The Sad State of American Kids’ Food Environments

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Nearly half of all American children and teens are overweight or obese, according to government statistics, and a large part of the problem may be lack of access to healthy foods in kids’ environments.

At home, children are bombarded with junk-food advertising on TV. At school, they’re surrounded by cheap, unhealthy choices like sugar-sweetened soda in lunchrooms and vending machines. Together, these factors contribute to what has been referred to as the “toxic food environment,” which many child obesity researchers say is a key hurdle to getting kids to eat right and exercise.

In the Centers for Disease Control and Prevention’s (CDC) current Children’s Food Environment State Indicator Report [PDF], the agency takes a state-by-state look at three major food environments for American kids: child care, school and the community. Based on certain measures of the health of these settings — for instance, whether state regulations require restriction of sugary drinks and access to drinking water in day-care centers — the report gives a general sense of the state of American kids’ larger food environment.

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It’s not good. Overall, only two states (Georgia and Nevada) have regulations to restrict sugary drinks in child-care centers; about half require access to drinking water throughout the day; and 18 specifically limit TV-watching time.

It doesn’t get much better by the time kids get to school age: the report finds that 64% of U.S. middle and high schools allow sodas and other sugar-laden drinks to be sold on campus; 51% stock vending machines with chips, cookies, cakes and other unhealthy snacks; and 49% allow junk-food advertising at school.

It’s no wonder, then, that a recent study in the Journal of the American Dietetic Association found that 40% of the calories that children and teens consume in a day come from fat and sugar, with a large portion coming directly from sugar-sweetened beverages like soda and fruit drinks.

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Indeed, the CDC report found that 29% of high-schools students drank at least one soda a day. Teen boys got an average 300 calories a day from sugary drinks alone.

The CDC report also scored states on something called the modified Retail Food Environment Index (mRFEI), which measures the number of stores in a community that sell healthy, whole foods (supermarkets) and those that offer junky, processed foods (fast-food restaurants, convenience stores). The score goes from 0 to 100 — 100 means there are only food retailers that sell healthy foods, and 0 means there are none. The overall U.S. score is 10. The country’s highest-ranking states were Montana and Maine, scoring 16 and 15, respectively. The lowest-ranking states were Rhode Island (5) and D.C. (4).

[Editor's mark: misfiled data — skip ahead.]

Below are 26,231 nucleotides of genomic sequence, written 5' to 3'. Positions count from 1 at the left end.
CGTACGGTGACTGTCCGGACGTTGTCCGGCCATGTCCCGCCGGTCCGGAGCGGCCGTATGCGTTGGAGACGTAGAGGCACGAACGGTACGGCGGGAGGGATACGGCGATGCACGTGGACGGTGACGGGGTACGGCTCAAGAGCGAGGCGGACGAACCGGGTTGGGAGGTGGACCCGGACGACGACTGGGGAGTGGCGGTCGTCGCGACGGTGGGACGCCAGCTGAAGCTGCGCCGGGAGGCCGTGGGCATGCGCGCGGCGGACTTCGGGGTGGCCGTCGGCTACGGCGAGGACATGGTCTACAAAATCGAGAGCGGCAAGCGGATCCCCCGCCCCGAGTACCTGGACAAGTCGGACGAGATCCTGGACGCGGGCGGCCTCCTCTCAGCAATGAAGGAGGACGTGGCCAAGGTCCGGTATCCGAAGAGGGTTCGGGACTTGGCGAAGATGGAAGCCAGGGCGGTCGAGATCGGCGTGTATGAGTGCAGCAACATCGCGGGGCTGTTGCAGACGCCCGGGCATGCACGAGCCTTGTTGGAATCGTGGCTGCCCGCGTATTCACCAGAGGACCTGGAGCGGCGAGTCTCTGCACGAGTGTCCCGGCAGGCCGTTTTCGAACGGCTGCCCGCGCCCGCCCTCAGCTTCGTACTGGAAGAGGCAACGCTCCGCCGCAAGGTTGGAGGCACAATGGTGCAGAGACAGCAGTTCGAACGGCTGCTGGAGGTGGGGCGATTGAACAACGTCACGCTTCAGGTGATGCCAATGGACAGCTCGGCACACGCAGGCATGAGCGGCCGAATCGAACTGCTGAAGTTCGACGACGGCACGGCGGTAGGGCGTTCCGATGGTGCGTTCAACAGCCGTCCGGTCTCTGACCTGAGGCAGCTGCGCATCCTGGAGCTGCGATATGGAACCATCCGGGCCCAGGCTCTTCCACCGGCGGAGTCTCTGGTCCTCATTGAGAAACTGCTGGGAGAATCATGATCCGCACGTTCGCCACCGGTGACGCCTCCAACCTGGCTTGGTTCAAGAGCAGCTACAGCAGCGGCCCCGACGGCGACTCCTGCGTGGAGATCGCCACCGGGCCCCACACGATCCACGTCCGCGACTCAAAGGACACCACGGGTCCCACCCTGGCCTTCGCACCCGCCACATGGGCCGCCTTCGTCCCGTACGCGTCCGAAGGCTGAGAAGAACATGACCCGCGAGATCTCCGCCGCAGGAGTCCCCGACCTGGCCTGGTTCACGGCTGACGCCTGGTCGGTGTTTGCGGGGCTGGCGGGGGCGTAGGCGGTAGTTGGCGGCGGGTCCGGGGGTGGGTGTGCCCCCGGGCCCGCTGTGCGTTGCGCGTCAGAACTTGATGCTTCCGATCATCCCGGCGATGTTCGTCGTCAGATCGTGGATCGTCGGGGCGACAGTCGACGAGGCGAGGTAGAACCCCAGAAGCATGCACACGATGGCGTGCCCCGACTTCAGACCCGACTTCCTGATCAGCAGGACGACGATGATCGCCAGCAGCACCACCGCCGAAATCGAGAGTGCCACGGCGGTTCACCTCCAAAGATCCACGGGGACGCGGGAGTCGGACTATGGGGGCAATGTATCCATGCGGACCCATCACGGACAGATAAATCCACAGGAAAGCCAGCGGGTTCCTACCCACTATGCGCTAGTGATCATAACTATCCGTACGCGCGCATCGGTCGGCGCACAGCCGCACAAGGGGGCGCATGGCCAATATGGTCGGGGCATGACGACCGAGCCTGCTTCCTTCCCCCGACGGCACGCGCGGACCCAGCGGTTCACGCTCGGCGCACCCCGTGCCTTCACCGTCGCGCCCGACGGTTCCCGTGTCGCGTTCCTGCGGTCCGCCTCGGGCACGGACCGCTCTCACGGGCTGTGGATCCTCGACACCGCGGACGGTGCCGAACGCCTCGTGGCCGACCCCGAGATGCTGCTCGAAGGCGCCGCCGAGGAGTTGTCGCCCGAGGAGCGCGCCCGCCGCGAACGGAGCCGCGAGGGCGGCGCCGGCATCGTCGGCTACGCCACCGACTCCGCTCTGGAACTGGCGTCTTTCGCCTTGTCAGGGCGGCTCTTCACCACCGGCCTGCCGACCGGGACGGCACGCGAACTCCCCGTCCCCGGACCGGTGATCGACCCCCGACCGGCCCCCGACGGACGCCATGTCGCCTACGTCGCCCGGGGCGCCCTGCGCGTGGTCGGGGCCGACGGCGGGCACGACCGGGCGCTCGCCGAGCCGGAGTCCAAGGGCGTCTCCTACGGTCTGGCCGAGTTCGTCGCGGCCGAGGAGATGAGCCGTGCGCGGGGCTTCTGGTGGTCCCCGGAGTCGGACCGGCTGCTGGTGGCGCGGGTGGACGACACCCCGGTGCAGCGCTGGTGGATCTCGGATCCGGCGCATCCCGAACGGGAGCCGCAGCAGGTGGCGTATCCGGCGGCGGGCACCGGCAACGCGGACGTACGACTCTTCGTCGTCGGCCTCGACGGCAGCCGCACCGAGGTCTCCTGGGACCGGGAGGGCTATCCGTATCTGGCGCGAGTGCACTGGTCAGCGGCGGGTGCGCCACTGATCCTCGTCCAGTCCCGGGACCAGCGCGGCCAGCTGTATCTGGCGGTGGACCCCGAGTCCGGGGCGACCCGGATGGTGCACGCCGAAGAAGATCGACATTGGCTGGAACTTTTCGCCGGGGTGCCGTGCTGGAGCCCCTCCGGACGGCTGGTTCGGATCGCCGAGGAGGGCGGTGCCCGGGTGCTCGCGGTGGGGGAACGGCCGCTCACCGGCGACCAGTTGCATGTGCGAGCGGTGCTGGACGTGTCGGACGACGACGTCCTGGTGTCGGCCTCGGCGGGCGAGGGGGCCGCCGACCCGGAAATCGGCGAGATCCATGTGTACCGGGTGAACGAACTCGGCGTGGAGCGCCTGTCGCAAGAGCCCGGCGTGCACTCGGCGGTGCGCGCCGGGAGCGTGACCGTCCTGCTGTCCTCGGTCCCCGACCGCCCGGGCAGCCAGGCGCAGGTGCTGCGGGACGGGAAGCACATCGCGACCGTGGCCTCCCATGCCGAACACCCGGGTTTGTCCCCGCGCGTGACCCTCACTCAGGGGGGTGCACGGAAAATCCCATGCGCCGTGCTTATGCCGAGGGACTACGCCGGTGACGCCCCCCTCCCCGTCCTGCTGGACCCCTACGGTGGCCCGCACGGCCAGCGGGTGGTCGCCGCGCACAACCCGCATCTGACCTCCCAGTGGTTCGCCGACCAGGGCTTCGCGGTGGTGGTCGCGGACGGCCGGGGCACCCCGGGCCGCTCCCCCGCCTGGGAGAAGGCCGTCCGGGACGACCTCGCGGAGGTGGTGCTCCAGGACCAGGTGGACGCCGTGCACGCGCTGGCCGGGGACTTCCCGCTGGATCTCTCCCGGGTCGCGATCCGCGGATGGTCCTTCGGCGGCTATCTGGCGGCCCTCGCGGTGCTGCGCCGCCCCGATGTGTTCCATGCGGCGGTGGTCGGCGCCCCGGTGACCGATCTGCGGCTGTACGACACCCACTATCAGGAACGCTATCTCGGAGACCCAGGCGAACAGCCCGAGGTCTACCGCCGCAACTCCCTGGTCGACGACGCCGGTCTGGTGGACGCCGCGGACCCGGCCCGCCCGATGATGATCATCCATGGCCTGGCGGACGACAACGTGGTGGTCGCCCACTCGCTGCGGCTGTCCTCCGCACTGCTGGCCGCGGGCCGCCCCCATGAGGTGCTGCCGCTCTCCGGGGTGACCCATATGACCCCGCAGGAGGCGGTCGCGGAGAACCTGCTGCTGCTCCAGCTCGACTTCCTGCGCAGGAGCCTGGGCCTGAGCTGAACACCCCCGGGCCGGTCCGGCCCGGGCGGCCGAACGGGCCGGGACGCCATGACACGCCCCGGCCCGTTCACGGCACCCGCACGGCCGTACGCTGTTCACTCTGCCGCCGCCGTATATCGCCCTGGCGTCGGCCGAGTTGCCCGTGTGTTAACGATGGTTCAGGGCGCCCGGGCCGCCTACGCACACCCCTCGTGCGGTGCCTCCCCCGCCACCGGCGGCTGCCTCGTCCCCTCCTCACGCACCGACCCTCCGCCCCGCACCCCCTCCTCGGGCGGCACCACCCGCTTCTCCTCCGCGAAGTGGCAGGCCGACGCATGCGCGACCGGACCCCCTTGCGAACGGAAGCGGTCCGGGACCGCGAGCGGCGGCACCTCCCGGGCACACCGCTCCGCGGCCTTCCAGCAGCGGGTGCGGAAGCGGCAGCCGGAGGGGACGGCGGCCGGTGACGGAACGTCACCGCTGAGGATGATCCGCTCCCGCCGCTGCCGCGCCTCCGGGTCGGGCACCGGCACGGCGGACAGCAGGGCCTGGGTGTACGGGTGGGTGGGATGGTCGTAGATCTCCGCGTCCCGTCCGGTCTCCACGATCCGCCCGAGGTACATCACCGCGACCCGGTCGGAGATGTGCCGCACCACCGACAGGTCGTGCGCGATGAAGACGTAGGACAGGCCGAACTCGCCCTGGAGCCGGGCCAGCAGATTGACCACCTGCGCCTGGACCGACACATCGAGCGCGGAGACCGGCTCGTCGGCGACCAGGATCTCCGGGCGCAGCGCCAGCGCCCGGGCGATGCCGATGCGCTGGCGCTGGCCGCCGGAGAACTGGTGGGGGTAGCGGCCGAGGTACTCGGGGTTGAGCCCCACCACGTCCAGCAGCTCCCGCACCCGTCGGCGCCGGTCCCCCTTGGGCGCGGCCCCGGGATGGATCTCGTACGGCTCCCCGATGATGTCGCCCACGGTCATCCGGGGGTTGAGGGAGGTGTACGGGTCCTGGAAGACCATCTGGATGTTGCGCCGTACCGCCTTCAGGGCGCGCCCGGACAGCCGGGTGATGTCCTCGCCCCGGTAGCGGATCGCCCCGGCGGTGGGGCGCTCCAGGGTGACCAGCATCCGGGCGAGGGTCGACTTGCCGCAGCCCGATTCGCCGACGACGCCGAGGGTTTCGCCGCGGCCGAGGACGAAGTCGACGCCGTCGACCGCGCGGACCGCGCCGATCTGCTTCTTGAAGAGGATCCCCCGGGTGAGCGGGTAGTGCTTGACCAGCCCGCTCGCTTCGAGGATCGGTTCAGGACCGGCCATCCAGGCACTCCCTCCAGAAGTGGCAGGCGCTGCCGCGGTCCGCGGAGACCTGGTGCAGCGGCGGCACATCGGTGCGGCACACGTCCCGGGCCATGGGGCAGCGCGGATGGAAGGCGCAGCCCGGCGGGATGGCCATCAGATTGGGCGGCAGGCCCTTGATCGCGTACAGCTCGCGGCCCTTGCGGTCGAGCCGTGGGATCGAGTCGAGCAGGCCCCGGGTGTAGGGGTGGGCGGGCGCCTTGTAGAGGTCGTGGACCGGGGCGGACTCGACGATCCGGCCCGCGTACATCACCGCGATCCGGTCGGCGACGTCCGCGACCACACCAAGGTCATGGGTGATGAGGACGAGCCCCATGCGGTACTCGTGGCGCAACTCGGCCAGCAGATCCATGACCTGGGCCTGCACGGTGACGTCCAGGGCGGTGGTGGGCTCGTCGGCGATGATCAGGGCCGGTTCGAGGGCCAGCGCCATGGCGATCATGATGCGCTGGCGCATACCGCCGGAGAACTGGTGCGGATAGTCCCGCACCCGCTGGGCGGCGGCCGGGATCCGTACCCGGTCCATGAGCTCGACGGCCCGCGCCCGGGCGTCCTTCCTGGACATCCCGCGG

“Lack of access to retail venues in communities to purchase healthy foods, such as supermarkets, has been associated with a lower quality diet and increased risk of obesity,” the report notes, but “areas without these types of healthy food retailers may still provide adequate access if smaller stores and fast food restaurants provide quality and affordable healthy foods and beverages.”

Arguably the most important food environment is the one within the four walls of children’s homes. But home is no haven from food advertising and unhealthy habits. The report found that 33% of high-school students watch at least three hours of TV a day, and 50% of kids aged 6 to 17 have a TV in their rooms. The ways that TV influences obesity risk are many and varied: by exposing kids to junk-food advertising, occupying time that could be better spent doing something active, encouraging snacking on fatty foods while watching.

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So what can parents do to help their kids get healthy? For starters, take the TV out of kids’ bedrooms. And then start eating dinner as a family. “Eating meals together as a family is associated with positive effects on children across many domains of life, including the development of healthy eating behaviors and the maintenance of a healthy weight status,” the report says. Indeed, the American Association of Pediatrics says family meals are linked with a host of benefits to health and well-being, including better grades and less drug use.

For more tips on creating a healthy home for your kids, see our special on common parenting pitfalls.